The cocky southpaw from Brooklyn with the fast hands, the slick moves and the championship belt wrapped around his waist, wonders why no one can spell his name.

World champions usually get top billing. It’s one of the perks for being the best. They get the closest table, the biggest crowd, the largest room and the fanciest cars. They’re first in line and last to arrive, and when the posters are printed up, their name is always on top and in big letters, and no one asks them how to spell it.

Same on the marquee.

So what happened to WBA welterweight champ Luis Collazo? How come his name is at the bottom and in small letters? Why doesn’t anyone ask him about Floyd Mayweather, or what he’s going to do after he wins? Where are all the questions?

Most of them are directed at junior-welterweight champion Ricky Hatton (40-0, 30 KOs), the 2005 “fighter of the year” from England who faces Collazo (26-1, 12 KOs) on May 13 in Boston (HBO).

Remember. Hatton beat Kostya Tszyu. Who did Collazo ever beat? OK. Besides Miguel Angel Gonzalez, who did he beat?

That’s the way it’s always been for Collazo. He’s the underdog, the long shot, the wing-and-a-prayer guy.

But that’s all right. It’s been that way for so long, Collazo and his trainer, Nirmal Lorick, are used to being overlooked. They’ve made a career of it. It’s become part of their fight plan.

“Luis never had an easy fight,” Lorick said on a recent conference call. “We’ve been the underdog all our lives. (Hatton) has had the money and he’s made big fights, but I think they underestimate Luis. Luis beat a great fighter in Gonzalez.”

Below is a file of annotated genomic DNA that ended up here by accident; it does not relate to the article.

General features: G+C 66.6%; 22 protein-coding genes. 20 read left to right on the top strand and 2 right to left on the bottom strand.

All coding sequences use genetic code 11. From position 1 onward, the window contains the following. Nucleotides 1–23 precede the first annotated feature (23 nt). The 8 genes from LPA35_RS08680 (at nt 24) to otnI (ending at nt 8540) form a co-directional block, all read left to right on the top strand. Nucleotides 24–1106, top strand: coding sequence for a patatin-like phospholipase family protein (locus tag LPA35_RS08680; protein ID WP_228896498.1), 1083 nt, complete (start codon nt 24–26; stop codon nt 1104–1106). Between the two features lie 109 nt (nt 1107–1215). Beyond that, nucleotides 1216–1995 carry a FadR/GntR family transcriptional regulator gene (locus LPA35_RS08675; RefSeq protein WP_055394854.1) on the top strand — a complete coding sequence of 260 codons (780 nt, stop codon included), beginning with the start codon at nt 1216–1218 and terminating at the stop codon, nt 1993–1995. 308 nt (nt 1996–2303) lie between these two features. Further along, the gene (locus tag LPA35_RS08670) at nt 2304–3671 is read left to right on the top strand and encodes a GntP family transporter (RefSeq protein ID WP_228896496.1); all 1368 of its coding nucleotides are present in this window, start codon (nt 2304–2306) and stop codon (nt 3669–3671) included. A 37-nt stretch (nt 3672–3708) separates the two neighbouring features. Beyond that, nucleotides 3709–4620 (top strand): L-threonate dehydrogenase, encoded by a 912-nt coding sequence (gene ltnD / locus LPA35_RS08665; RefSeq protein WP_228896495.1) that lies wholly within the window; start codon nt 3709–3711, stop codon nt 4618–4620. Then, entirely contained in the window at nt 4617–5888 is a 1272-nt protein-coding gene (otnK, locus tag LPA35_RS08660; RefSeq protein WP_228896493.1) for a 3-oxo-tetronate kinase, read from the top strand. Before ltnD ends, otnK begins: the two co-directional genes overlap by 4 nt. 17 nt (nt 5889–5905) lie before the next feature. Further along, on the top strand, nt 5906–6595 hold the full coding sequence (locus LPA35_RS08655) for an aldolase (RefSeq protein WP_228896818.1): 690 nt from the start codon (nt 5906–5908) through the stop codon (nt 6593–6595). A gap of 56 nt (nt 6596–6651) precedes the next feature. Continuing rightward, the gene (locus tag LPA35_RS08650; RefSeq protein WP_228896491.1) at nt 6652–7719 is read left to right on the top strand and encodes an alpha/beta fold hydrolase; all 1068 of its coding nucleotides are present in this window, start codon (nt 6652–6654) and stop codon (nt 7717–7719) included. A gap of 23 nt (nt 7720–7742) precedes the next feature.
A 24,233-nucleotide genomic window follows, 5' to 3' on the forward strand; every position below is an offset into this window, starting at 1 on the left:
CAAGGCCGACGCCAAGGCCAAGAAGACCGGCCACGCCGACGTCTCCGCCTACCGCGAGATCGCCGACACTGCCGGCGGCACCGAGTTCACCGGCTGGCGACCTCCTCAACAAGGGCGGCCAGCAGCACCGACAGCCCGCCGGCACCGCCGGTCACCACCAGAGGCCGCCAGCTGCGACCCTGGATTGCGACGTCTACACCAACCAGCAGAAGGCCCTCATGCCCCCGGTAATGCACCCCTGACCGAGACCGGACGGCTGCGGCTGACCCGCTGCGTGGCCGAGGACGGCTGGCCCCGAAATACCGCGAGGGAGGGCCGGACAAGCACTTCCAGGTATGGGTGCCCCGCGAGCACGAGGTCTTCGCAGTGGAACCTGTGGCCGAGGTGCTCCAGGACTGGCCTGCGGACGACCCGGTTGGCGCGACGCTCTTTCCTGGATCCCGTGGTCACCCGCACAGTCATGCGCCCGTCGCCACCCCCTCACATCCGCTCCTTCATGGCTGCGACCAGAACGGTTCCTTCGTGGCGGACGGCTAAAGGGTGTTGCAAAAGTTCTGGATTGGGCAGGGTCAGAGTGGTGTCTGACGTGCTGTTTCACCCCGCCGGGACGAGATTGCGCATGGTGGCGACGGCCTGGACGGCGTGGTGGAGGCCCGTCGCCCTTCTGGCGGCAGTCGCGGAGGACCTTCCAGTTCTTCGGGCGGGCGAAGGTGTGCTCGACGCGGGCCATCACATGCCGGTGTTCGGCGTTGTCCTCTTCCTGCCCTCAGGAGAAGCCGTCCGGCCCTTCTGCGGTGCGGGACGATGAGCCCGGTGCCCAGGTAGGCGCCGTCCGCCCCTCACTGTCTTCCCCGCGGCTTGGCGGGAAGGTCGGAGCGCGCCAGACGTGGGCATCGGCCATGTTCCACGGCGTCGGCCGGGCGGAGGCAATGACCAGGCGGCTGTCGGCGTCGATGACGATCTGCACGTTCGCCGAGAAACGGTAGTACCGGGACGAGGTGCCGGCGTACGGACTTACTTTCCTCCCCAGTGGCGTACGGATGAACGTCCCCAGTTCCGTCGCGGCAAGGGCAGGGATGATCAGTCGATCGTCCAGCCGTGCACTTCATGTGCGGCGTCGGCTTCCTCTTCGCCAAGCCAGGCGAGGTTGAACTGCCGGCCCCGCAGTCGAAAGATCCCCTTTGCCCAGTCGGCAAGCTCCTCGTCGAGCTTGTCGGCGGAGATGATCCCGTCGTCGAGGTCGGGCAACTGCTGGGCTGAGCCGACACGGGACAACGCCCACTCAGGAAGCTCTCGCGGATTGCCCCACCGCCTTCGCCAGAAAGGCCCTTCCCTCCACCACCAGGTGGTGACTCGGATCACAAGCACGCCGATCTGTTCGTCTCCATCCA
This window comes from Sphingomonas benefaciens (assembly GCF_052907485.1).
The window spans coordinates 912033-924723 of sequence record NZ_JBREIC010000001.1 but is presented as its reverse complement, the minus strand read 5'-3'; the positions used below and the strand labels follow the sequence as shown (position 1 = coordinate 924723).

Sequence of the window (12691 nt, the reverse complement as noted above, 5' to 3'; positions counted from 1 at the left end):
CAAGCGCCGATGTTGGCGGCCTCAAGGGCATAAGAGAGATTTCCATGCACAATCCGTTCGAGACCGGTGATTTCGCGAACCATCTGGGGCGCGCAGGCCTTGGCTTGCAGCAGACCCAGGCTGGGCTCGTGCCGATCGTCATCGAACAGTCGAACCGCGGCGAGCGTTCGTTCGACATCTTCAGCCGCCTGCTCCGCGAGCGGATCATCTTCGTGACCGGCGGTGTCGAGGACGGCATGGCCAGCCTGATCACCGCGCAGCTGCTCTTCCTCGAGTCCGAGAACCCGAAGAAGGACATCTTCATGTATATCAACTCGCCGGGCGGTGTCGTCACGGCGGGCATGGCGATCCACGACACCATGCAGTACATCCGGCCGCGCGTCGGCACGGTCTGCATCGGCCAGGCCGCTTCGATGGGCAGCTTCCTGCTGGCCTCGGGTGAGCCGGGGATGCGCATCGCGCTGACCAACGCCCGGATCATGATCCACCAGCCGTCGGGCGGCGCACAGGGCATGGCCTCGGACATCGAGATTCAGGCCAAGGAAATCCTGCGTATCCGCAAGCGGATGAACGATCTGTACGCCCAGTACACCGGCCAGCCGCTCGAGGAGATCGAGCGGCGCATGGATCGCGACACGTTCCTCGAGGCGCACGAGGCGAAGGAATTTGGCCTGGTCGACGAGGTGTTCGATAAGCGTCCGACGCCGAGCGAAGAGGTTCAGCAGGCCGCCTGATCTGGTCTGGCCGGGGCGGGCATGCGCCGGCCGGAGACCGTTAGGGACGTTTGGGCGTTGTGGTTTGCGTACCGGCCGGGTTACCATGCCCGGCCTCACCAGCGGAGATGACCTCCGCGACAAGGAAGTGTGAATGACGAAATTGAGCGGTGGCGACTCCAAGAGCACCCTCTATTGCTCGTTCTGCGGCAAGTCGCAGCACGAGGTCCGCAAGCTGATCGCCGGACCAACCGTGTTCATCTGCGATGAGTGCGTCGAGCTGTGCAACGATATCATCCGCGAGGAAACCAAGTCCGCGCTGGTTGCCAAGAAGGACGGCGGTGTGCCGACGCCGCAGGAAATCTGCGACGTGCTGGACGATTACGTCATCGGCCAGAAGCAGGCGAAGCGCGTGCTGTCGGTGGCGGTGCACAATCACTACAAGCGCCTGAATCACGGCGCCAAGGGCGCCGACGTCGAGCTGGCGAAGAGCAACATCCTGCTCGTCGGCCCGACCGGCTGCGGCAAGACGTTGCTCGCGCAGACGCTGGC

Earlier this year, Collazo was supposed to fight German fighter Oktay Urkal, the WBA’s No. 1 contender. But when that fight fell through, Hatton showed up with the proper paperwork and Collazo took the fight knowing Hatton was moving up a weight class and would be fighting Collazo on his home turf.

Advantage: hometown boy.

“Anywhere in the United States is my home,” Collazo said. “So it doesn’t matter where I fight in the States. He’s not at home. He’s from England.”

There’s something to be said for sleeping in your own bed and fighting in front of your neighbors.

“Luis came from nowhere to somewhere, and I don’t think he’s ready to go back,” Lorick said. “This is Luis’ time to shine. I spoke to him the day after we signed the contract to fight Ricky and he said, ‘Nirmal, don’t worry about nothing. I’ve got this.’ When Luis tells me that, I don’t worry.”

Asked to tell us a little bit about himself, Collazo obliged.

“Slick, fast hands, good condition,” he said. “And pretty.”

He forgot to add “healthy ego.”

“I think (Hatton) knows he’s in for a fight,” Lorick said. “Luis Collazo is ready.”

Collazo himself would like to pass on a message to Hatton.

“He can’t overlook me,” he said. “Come May 13, I’m going to go in there and do what I do and shock the world. If he’s overlooking me, that’s his fault. I’m always the underdog and it motivates me. A lot of people are going to be shocked.”

Here’s a little secret. Collazo said back home in Brooklyn, they call him the “Showstopper” because he’s always ruining shows, winning when he isn’t supposed to.

“Come May 13, I’m going to ruin plans, not shows,” he said. “Plans.”

It’s spelled C-o-l-l-a-z-o.